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Living With Family During Retirement

By: Garry Crystal - Updated: 5 May 2010 | comments*Discuss
Retirement Family Retirees Adult

Financial difficulties during retirement have led to a significant rise in retirees living with their adult children. Ill health is another reason why 850,000 households now have one or more retired parents living in the same house.

The Rise in Retirees Living with Family

There are a number of reasons why retirees are now making the move back to living with adult children. Financial hardships and failing health are the top reasons for the significant increase. Estimated figures reveal that around 4% of households in the UK with adults aged between 35 and 64 now have parents under the same roof. With one in five retirees living below the poverty line and struggling on their retirement income it can be a case of necessity rather than choice. The term 3G family, meaning three generations living in the same house, has been used to describe this living situation.

Retirees Living With Family and Independence

Retirees who make the decision to move in with adult children can often feel as if they have lost some of their independence. There are options available such as using money from the sale of the retired parent’s home to extend the adult children’s property. This can mean adding extra rooms to a property or adding en-suite facilities to existing bedrooms. Another good option is to make the decision to sell both properties and move to a larger house. Both of these options, if viable, will give more freedom and will mean that retirees are contributing financially.

The Benefits of Becoming a 3G Family

The recent financial recession has seen a rise in both adult children moving back with retired parents and vice versa. For both parties this situation may not always be ideal but can actually be mutually advantageous. Living with family means that financial burdens can be lightened if everyone contributes financially. For retirees this is often a chance to reconnect with their children and grandchildren. Many adults with children will appreciate having the extra financial and emotional support and this can end up a beneficial experience for all concerned.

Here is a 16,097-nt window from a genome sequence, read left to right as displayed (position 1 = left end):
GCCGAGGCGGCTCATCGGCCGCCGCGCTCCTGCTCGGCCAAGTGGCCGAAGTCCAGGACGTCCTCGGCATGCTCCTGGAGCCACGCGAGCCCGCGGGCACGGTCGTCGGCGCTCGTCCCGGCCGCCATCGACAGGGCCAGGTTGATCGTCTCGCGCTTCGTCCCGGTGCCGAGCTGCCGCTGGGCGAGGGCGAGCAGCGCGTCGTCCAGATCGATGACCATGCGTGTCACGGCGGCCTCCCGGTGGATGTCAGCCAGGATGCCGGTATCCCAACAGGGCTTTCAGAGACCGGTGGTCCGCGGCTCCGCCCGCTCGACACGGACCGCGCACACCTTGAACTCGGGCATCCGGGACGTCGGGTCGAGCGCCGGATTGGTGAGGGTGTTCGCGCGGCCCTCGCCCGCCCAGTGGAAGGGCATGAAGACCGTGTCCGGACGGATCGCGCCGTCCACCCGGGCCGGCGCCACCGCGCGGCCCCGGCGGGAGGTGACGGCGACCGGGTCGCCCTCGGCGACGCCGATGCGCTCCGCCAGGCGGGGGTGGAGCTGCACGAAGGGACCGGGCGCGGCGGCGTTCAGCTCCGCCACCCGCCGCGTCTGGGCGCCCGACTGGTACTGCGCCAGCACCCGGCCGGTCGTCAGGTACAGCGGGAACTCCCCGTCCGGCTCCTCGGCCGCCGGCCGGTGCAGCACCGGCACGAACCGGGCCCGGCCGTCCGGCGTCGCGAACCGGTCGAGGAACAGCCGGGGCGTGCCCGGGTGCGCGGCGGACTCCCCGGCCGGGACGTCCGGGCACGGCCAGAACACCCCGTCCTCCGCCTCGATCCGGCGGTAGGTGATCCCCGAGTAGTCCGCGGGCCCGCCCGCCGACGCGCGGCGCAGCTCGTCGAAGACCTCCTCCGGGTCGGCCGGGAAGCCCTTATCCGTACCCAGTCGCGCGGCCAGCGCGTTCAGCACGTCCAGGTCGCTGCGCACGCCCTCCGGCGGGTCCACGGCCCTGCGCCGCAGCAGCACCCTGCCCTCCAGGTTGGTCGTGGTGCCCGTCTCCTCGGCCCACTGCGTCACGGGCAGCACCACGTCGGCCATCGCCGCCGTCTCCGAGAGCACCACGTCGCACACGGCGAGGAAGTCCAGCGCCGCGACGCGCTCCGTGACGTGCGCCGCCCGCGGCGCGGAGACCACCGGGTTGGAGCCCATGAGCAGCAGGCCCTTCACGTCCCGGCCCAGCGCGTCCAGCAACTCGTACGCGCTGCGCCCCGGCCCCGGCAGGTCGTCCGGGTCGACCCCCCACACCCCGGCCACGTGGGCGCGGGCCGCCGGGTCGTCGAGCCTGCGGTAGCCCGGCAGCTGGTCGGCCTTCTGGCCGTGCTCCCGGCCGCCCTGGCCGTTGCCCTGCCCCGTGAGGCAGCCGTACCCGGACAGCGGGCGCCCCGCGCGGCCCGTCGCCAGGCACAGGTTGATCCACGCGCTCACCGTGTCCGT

Living with Family and Using a Trial Period

The decision to move in with adult children will not usually be made overnight. The subject will usually be the matter of much discussion before the decision to move is actually made. Some families do opt to take a trial run to see if the situation is workable. This can mean that retirees move in with family for a set period; usually four to eight weeks. Using a trial period will mean that the retiree’s property can be kept in case the situation does not work out.

Taking the Time to Re-adjust to Living with Family

No matter how close retired parents are with their children living together will take a period of adjustment. Some ground rules should be set out that both parties can abide by. These rules can include:

  • Mutually respect each others space and lifestyle choices
  • Contributing financially if this is viable
  • Contributing within the household such as sharing cleaning, cooking and childminding duties
  • Make sure that any disagreements are made in private, not in front of children
  • Never let disagreements last, take the time to sit down and air any grievances
  • Value each others differences and always express gratitude when help is offered and given
  • Have some form of back-up plan in case the arrangement does not work out
  • Do not make either party feel as if this new arrangement is a burden or something to be overly grateful about

A Second Chance to Reconnect with Family

Retired parents who move in with children should view this experience in a positive light. This is a chance to reconnect and become closer to children and grandchildren. The fact is that retirees now live much more active lives and have a lot to offer their families. This can be a golden opportunity to fully include all of the family and will be especially beneficial for grandchildren. Retirees living with adult children can be a very positive example for grandchildren on the benefits of families pulling together in times of need.

Retirees living with their adult children can be a very positive arrangement. Each situation will be different but there can be many mutually financial and supportive benefits. Members of the family should not feel pressurised into agreeing to this situation. But if this is a mutually acceptable arrangement then retirees living with adult children can end up a very rewarding experience.

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